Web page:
Sample Religious Studies Essay Paper on Black Lives Matter

History of Black Lives Matter Movement

Social groups are formed to defend the oppressed against the oppressors in the wake of social unrest and discrimination. The Black Lives Matter social group was made from aTwitter hashtag after the exoneration of a police officer, George Zimmerman that shot and killed an African-American teenager, Trayvon Martin. Three activists, Alicia, Patrisse, and Opal initiated the slogan. The three chose to stand in solidarity with the black Americans to show dissatisfaction with the jury’s pronouncement on the case (Garza et al., 2014). Eventually, the slogan was echoed by many people leading to the formation of the activist group to demand fair justice to the Black population living in America. The movement came to full formation as an international activist movement campaigning against violence and systemic racism against African Americans (Garza et al., 2014). It has evolved into an activist group.  The group held demonstrations and tackled problems such as racial profiling, racial inequalities and police cruelty in the U.S. criminal justice system.

Principles of Catholic Social Teachings and Black Lives Matter Movement

The Catholic religious faith is anchored on principles that promote equality, fairness, and non- discrimination. The life and dignity of humans, one of the principles of the Catholic social teaching, is anchored deeply in the principles of the movement (Novak et al., 2017). The principle advocates for the dignity and sacredness of the human life and the right to be treated fairly. Additionally, the church states that who people are or what they do does not qualify or disqualify them from being treated with dignity. Rather, being human beings makes them deserving of dignity. The Black Lives Matter principle of ‘unapologetically black’ has led the African Americans to value themselves and demand respect from the society (Rickford et al., 2016). Additionally, the principle has made them come together to break the barriers of racism. However, the movement has established a set of rules to weigh the extent to which the dignity of life and respect for other people is valued. The group does not advocate for favor, but to be treated like every other citizen. For example, if a Black person commits a crime, he or she should be punished in the same way a White person or any other citizen who commits the same crime is.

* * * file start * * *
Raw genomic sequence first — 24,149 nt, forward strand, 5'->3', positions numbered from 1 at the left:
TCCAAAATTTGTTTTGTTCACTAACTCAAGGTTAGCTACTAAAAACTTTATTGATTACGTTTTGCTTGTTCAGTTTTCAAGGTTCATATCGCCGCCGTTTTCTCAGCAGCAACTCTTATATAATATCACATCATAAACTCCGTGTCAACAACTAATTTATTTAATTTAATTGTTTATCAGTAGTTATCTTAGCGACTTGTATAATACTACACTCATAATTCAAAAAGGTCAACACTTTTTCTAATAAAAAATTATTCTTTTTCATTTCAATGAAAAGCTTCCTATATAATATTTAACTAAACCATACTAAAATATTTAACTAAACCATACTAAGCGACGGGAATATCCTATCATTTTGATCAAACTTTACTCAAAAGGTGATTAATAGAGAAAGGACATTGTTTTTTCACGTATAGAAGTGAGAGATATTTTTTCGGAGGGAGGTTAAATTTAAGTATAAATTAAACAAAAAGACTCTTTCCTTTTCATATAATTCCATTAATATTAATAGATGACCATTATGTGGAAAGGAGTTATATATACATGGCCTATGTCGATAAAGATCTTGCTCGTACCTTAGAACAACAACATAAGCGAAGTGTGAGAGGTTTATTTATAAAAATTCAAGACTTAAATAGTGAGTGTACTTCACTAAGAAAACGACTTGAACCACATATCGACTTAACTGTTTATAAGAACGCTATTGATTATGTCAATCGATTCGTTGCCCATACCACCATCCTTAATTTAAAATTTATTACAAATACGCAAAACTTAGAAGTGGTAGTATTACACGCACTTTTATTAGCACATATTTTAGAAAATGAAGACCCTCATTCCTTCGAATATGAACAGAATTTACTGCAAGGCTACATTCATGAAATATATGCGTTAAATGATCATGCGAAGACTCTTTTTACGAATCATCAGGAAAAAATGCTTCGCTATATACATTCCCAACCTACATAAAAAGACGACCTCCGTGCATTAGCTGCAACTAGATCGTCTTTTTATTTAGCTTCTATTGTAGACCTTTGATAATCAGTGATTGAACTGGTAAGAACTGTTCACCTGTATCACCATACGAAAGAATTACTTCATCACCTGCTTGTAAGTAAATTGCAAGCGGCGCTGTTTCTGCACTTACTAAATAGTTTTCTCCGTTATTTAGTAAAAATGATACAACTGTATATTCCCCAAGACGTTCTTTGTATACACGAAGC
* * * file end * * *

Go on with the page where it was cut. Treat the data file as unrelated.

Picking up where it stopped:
Catholic’s principle of equality and dignity of all persons defines justice and fairness. The faith advocates for the treatment of all human beings with fairness and justice even when they are on the wrong side of the law. Moreover, Black Lives Matter has adopted the principle of retroactive justice that is aimed at giving the group a more organized approach to their goal of promoting equality among all the human races. The group is committed to a collective responsibility to ensure equality and fairness, as well as the consideration of freedom and justice of the African American community, and to reduce the intensity of discrimination in the country. Moreover, the group fosters to build and nurture a new generation of a loving community that promotes the principle of equality and respect for other people’s rights regardless of their social or cultural backgrounds.

However, the movement has been criticized on several occasions due to its biasness in responding to other vices such as violent demonstrations. Other slogans such as ‘All Lives Matter’ have been developed by opposing human right groups that consider the objective of the ‘Black Lives Matter’ slogan as misleading and promoting acts of discrimination in the United States (Chatelain et al., 2015).

Works Cited

Chatelain, Marcia, and Kaavya Asoka. “Women and Black Lives Matter.” Dissent 62.3 (2015): 54-61.

Garza, Alicia. “A herstory of the # BlackLivesMatter Movement.” Are All the Women still White (2014): 23-28

Novak, Michael. Catholic Social Thought and Liberal Institutions: Freedom with Justice. Routledge, 2017.

            Rickford, Russell. “Black Lives Matter: Toward a Modern Practice of Mass Struggle.” New Labor Forum. Vol. 25. No. 1. Sage CA: Los Angeles, CA: SAGE Publications, 2016.